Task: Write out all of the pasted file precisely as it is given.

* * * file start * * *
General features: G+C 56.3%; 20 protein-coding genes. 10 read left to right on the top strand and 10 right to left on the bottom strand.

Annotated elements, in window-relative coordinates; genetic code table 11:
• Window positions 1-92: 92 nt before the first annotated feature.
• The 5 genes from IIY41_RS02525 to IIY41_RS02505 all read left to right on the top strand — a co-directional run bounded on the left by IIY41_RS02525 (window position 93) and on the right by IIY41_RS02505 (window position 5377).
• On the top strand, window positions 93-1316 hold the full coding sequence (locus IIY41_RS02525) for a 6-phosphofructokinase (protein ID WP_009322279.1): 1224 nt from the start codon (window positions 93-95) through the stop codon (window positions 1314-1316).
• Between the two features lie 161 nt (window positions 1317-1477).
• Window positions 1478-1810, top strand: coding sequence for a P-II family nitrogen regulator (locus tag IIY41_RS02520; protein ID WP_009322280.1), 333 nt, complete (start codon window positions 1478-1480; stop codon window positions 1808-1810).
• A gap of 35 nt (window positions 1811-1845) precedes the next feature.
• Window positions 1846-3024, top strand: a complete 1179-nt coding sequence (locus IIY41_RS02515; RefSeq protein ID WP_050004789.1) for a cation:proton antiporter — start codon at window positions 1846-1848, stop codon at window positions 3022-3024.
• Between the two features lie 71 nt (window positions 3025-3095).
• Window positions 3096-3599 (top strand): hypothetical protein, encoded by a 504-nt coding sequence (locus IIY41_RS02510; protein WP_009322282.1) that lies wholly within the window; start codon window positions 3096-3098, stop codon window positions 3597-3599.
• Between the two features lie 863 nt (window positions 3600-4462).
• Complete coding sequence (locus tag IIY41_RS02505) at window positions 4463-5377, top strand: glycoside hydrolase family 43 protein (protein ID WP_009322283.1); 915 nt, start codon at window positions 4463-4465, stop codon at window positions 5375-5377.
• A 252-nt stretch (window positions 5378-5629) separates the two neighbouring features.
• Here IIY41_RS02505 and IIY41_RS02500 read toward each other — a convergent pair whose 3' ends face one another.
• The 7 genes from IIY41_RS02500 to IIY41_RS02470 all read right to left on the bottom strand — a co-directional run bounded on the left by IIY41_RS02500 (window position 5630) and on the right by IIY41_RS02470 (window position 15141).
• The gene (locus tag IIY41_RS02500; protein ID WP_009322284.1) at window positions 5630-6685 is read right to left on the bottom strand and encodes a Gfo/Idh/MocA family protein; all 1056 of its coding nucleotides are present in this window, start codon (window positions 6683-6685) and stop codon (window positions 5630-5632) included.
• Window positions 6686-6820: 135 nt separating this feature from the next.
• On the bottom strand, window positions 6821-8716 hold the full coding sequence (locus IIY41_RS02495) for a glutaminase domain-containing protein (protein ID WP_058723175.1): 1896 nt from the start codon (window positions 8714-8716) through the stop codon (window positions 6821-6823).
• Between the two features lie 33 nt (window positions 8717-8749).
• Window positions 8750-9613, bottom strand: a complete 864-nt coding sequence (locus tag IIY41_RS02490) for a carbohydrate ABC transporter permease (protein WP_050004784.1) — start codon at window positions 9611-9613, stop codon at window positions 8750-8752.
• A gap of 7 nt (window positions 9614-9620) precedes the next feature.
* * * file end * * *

General features: G+C 56.3%; 20 protein-coding genes. 10 read left to right on the top strand and 10 right to left on the bottom strand.

Annotated elements, in window-relative coordinates; genetic code table 11:
• Window positions 1-92: 92 nt before the first annotated feature.
• The 5 genes from IIY41_RS02525 to IIY41_RS02505 all read left to right on the top strand — a co-directional run bounded on the left by IIY41_RS02525 (window position 93) and on the right by IIY41_RS02505 (window position 5377).
• On the top strand, window positions 93-1316 hold the full coding sequence (locus IIY41_RS02525) for a 6-phosphofructokinase (protein ID WP_009322279.1): 1224 nt from the start codon (window positions 93-95) through the stop codon (window positions 1314-1316).
• Between the two features lie 161 nt (window positions 1317-1477).
• Window positions 1478-1810, top strand: coding sequence for a P-II family nitrogen regulator (locus tag IIY41_RS02520; protein ID WP_009322280.1), 333 nt, complete (start codon window positions 1478-1480; stop codon window positions 1808-1810).
• A gap of 35 nt (window positions 1811-1845) precedes the next feature.
• Window positions 1846-3024, top strand: a complete 1179-nt coding sequence (locus IIY41_RS02515; RefSeq protein ID WP_050004789.1) for a cation:proton antiporter — start codon at window positions 1846-1848, stop codon at window positions 3022-3024.
• Between the two features lie 71 nt (window positions 3025-3095).
• Window positions 3096-3599 (top strand): hypothetical protein, encoded by a 504-nt coding sequence (locus IIY41_RS02510; protein WP_009322282.1) that lies wholly within the window; start codon window positions 3096-3098, stop codon window positions 3597-3599.
• Between the two features lie 863 nt (window positions 3600-4462).
• Complete coding sequence (locus tag IIY41_RS02505) at window positions 4463-5377, top strand: glycoside hydrolase family 43 protein (protein ID WP_009322283.1); 915 nt, start codon at window positions 4463-4465, stop codon at window positions 5375-5377.
• A 252-nt stretch (window positions 5378-5629) separates the two neighbouring features.
• Here IIY41_RS02505 and IIY41_RS02500 read toward each other — a convergent pair whose 3' ends face one another.
• The 7 genes from IIY41_RS02500 to IIY41_RS02470 all read right to left on the bottom strand — a co-directional run bounded on the left by IIY41_RS02500 (window position 5630) and on the right by IIY41_RS02470 (window position 15141).
• The gene (locus tag IIY41_RS02500; protein ID WP_009322284.1) at window positions 5630-6685 is read right to left on the bottom strand and encodes a Gfo/Idh/MocA family protein; all 1056 of its coding nucleotides are present in this window, start codon (window positions 6683-6685) and stop codon (window positions 5630-5632) included.
• Window positions 6686-6820: 135 nt separating this feature from the next.
• On the bottom strand, window positions 6821-8716 hold the full coding sequence (locus IIY41_RS02495) for a glutaminase domain-containing protein (protein ID WP_058723175.1): 1896 nt from the start codon (window positions 8714-8716) through the stop codon (window positions 6821-6823).
• Between the two features lie 33 nt (window positions 8717-8749).
• Window positions 8750-9613, bottom strand: a complete 864-nt coding sequence (locus tag IIY41_RS02490) for a carbohydrate ABC transporter permease (protein WP_050004784.1) — start codon at window positions 9611-9613, stop codon at window positions 8750-8752.
• A gap of 7 nt (window positions 9614-9620) precedes the next feature.